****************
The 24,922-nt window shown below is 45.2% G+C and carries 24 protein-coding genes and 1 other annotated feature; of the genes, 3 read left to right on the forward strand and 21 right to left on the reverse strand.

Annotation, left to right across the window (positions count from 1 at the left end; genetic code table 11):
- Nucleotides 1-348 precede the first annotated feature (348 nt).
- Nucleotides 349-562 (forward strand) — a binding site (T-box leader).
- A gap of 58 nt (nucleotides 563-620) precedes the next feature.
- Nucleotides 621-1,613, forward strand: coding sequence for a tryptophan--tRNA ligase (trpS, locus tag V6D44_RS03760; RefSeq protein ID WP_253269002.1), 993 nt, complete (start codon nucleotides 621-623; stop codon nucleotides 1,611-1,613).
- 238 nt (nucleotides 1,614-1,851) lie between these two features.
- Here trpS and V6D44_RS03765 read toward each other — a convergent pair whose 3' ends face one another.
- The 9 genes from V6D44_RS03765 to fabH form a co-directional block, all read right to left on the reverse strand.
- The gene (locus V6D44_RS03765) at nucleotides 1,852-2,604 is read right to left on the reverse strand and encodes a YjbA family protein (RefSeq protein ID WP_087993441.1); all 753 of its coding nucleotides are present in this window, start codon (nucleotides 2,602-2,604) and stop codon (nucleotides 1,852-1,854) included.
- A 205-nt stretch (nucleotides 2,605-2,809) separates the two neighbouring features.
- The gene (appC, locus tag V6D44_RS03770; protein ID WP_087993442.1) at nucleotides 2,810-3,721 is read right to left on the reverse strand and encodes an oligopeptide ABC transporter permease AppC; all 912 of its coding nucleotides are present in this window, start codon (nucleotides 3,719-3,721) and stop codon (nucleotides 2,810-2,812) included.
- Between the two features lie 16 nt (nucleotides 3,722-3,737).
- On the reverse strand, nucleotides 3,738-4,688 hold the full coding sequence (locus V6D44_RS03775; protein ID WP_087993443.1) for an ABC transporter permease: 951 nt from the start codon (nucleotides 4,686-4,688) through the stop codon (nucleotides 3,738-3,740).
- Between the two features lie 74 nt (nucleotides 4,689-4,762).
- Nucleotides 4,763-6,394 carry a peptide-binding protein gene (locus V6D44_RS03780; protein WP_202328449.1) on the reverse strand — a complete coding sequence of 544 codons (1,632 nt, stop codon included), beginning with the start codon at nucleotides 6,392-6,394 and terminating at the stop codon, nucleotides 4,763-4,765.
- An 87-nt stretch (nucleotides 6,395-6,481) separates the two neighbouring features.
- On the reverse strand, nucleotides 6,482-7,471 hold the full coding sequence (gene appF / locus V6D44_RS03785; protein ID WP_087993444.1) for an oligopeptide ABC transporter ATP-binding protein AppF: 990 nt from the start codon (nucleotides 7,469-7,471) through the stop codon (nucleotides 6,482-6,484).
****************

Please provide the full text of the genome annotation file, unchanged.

The 24,922-nt window shown below is 45.2% G+C and carries 24 protein-coding genes and 1 other annotated feature; of the genes, 3 read left to right on the forward strand and 21 right to left on the reverse strand.

Annotation, left to right across the window (positions count from 1 at the left end; genetic code table 11):
- Nucleotides 1-348 precede the first annotated feature (348 nt).
- Nucleotides 349-562 (forward strand) — a binding site (T-box leader).
- A gap of 58 nt (nucleotides 563-620) precedes the next feature.
- Nucleotides 621-1,613, forward strand: coding sequence for a tryptophan--tRNA ligase (trpS, locus tag V6D44_RS03760; RefSeq protein ID WP_253269002.1), 993 nt, complete (start codon nucleotides 621-623; stop codon nucleotides 1,611-1,613).
- 238 nt (nucleotides 1,614-1,851) lie between these two features.
- Here trpS and V6D44_RS03765 read toward each other — a convergent pair whose 3' ends face one another.
- The 9 genes from V6D44_RS03765 to fabH form a co-directional block, all read right to left on the reverse strand.
- The gene (locus V6D44_RS03765) at nucleotides 1,852-2,604 is read right to left on the reverse strand and encodes a YjbA family protein (RefSeq protein ID WP_087993441.1); all 753 of its coding nucleotides are present in this window, start codon (nucleotides 2,602-2,604) and stop codon (nucleotides 1,852-1,854) included.
- A 205-nt stretch (nucleotides 2,605-2,809) separates the two neighbouring features.
- The gene (appC, locus tag V6D44_RS03770; protein ID WP_087993442.1) at nucleotides 2,810-3,721 is read right to left on the reverse strand and encodes an oligopeptide ABC transporter permease AppC; all 912 of its coding nucleotides are present in this window, start codon (nucleotides 3,719-3,721) and stop codon (nucleotides 2,810-2,812) included.
- Between the two features lie 16 nt (nucleotides 3,722-3,737).
- On the reverse strand, nucleotides 3,738-4,688 hold the full coding sequence (locus V6D44_RS03775; protein ID WP_087993443.1) for an ABC transporter permease: 951 nt from the start codon (nucleotides 4,686-4,688) through the stop codon (nucleotides 3,738-3,740).
- Between the two features lie 74 nt (nucleotides 4,689-4,762).
- Nucleotides 4,763-6,394 carry a peptide-binding protein gene (locus V6D44_RS03780; protein WP_202328449.1) on the reverse strand — a complete coding sequence of 544 codons (1,632 nt, stop codon included), beginning with the start codon at nucleotides 6,392-6,394 and terminating at the stop codon, nucleotides 4,763-4,765.
- An 87-nt stretch (nucleotides 6,395-6,481) separates the two neighbouring features.
- On the reverse strand, nucleotides 6,482-7,471 hold the full coding sequence (gene appF / locus V6D44_RS03785; protein ID WP_087993444.1) for an oligopeptide ABC transporter ATP-binding protein AppF: 990 nt from the start codon (nucleotides 7,469-7,471) through the stop codon (nucleotides 6,482-6,484).